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Why The Witcher 3's best diversion ​is getting its own spinoff

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They Gwent ahead and did it

Damien Monnier originally designed Gwent in secret. The competitive card game has long been a part of The Witcher's fiction — the RPG franchise is based on a series of Polish fantasy novels — and Monnier wanted to create a version of the game that would be playable as a side activity in the sprawling Witcher 3: Wild Hunt. The problem was that he was already busy making the third installment of the video game.

So he created a prototype in his spare time, and then brought it to the CD Projekt Red office to show his colleagues. If someone enjoyed the game after playing a match, Monnier would try to recruit them to join his after-hours Gwent-making team; eventually the group included concept artists, marketing designers, and even a producer to keep everything running smoothly. "At some point or another, they all absolutely regretted doing it," says Monnier, "but at the end they were happy."

"We knew that we wanted to do more than just a port."

Soon after The Witcher 3 was released, Gwent became so popular that emails flooded into the Polish studio asking for a standalone version: and at E3 last week CD Projekt Red announced just that. A free-to-play version of Gwent is coming to the PC, PlayStation 4, and Xbox One, but it's not just a prettied-up version of the game.

Gwent has been redesigned so that it can stand on its own, getting a number of features that go above and beyond what you'd expect from a free digital card game. Among this is a meaty single-player mode, that will include an hours-long campaign, complete with voice acting, moral dilemmas, and even a large map to explore. "We knew that we wanted to do more than just a port," says Monnier. "That's usually the CD Projekt way."

Gwent

At first glance Gwent looks similar to other digital card games like Hearthstone, but it's different in a few key regards. For one, all of the information in the game is tied to the cards themselves; there are no external currencies like mana or health points that influence what you can do or when you can do it. The game relies as heavily on bluffing and subterfuge as it does on deck building. "It's closer to poker, I would say, than other card games," Monnier explains. "It's all about knowing how to manage your hand." The cards are also relatively easy to understand: the visual design is clean, communicating important attributes at a glance, and in most instances, cards only have a single special ability you need to learn.

"It's closer to poker."

Just like with the original version of Gwent, Monnier has been able to rope in some impressive talent to design the single-player aspect of the game. Gwent will feature the same lead writer and quest designers as The Witcher 3, as well as the voice talent behind characters like Geralt and Yennifer. The card game and narrative also look to be well-integrated with one another. When you stumble upon a recipe for an explosive device in the game, for instance, that card will be added to your deck, while a battle that takes place with the evil Wild Hunt will already feature a game board altered by frost and other elements.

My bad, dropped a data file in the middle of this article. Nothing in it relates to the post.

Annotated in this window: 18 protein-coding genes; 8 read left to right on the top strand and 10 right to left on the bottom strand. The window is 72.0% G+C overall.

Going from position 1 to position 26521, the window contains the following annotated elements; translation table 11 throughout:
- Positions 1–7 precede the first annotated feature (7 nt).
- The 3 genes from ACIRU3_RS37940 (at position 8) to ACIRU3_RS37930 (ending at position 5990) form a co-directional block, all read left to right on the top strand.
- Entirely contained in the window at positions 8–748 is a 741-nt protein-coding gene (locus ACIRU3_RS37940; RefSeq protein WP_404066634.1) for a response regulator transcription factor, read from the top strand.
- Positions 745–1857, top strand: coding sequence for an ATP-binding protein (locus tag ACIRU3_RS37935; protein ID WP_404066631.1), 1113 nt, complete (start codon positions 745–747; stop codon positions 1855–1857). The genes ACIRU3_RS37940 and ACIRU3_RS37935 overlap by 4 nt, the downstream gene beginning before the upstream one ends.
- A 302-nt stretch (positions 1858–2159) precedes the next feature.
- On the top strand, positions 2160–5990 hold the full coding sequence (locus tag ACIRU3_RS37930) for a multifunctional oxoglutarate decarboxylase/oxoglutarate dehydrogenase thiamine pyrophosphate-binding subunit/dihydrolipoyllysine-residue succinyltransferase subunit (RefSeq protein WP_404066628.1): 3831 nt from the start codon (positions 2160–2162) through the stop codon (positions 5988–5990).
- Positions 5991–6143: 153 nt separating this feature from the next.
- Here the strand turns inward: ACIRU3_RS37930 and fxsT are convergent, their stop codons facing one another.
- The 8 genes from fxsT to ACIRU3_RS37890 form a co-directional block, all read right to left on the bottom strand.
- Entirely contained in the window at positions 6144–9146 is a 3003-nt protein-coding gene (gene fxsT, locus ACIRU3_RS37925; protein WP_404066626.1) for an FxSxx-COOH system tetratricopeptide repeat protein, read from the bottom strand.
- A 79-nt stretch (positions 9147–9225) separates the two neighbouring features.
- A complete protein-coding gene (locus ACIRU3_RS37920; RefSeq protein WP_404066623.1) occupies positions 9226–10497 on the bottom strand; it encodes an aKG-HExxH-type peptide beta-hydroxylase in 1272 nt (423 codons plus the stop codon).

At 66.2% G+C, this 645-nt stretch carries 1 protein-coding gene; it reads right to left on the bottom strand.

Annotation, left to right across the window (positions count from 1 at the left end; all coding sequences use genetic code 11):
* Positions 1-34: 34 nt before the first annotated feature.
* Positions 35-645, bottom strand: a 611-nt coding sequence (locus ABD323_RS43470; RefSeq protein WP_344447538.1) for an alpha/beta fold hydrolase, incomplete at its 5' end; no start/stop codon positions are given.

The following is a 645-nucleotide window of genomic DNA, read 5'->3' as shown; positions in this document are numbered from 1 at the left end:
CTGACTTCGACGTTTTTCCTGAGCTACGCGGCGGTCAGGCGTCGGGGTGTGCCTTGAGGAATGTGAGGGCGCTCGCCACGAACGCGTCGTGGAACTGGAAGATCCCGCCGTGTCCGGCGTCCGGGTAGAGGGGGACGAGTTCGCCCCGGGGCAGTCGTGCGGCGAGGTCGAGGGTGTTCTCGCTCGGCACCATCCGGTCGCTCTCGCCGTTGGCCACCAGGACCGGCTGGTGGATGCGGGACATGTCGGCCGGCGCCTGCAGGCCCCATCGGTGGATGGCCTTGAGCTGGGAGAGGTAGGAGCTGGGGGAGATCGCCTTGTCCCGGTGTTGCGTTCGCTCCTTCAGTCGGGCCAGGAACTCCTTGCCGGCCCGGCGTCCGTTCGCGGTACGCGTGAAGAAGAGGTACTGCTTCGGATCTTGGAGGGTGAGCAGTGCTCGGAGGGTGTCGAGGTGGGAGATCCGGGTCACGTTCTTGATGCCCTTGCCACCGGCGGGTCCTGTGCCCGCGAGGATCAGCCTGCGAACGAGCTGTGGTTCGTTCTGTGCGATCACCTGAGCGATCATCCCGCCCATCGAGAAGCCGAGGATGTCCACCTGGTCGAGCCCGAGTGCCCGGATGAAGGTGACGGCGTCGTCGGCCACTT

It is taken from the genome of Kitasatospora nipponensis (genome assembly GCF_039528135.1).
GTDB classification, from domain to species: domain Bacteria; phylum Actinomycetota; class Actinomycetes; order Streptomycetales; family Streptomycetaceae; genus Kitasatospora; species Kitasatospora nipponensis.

Gwent

"My point of view was that Gwent worked really well, and a good part of that was because it was part of The Witcher," Monnier says of the surprisingly big focus on story. "It worked well within the world." He adds that, from the perspective of the writers and designers, "All of the stories are things that they didn't get to tell [in The Witcher 3], that they had in their mind, so you get to see another side to some of the stories from The Witcher. It runs in parallel." And with The Witcher 3's final expansion now released — and no word on when we can expect Geralt's next adventure — Gwent's campaign could be the last chance in quite some time to enjoy CD Projekt Red's dark and beautiful fantasy world.

"You get to see another side to some of the stories from The Witcher."

Monnier also believes that Gwent could potentially serve as a sort of gateway drug to The Witcher universe. It was made because the hardcore fans requested it, but it's being designed in a way that anyone can pick it up and play. "A lot of people enjoyed The Witcher 3 without having played the first one or the second one," he says. "For us it's exactly the same goal. Even if you don't know who a character is, you can still appreciate the story."

It's also a game that will continue to expand with new content after it launches. CD Projekt Red is known for over-delivering — The Witcher 3's massive, incredibly detailed world being just one example — and that looks to extend as the company explores the free-to-play card space.

"We don't know when it ends," Monnier says of Gwent. "No one does."

Gwent doesn't currently have a release date, but you can sign up for the beta on Xbox One and PC now.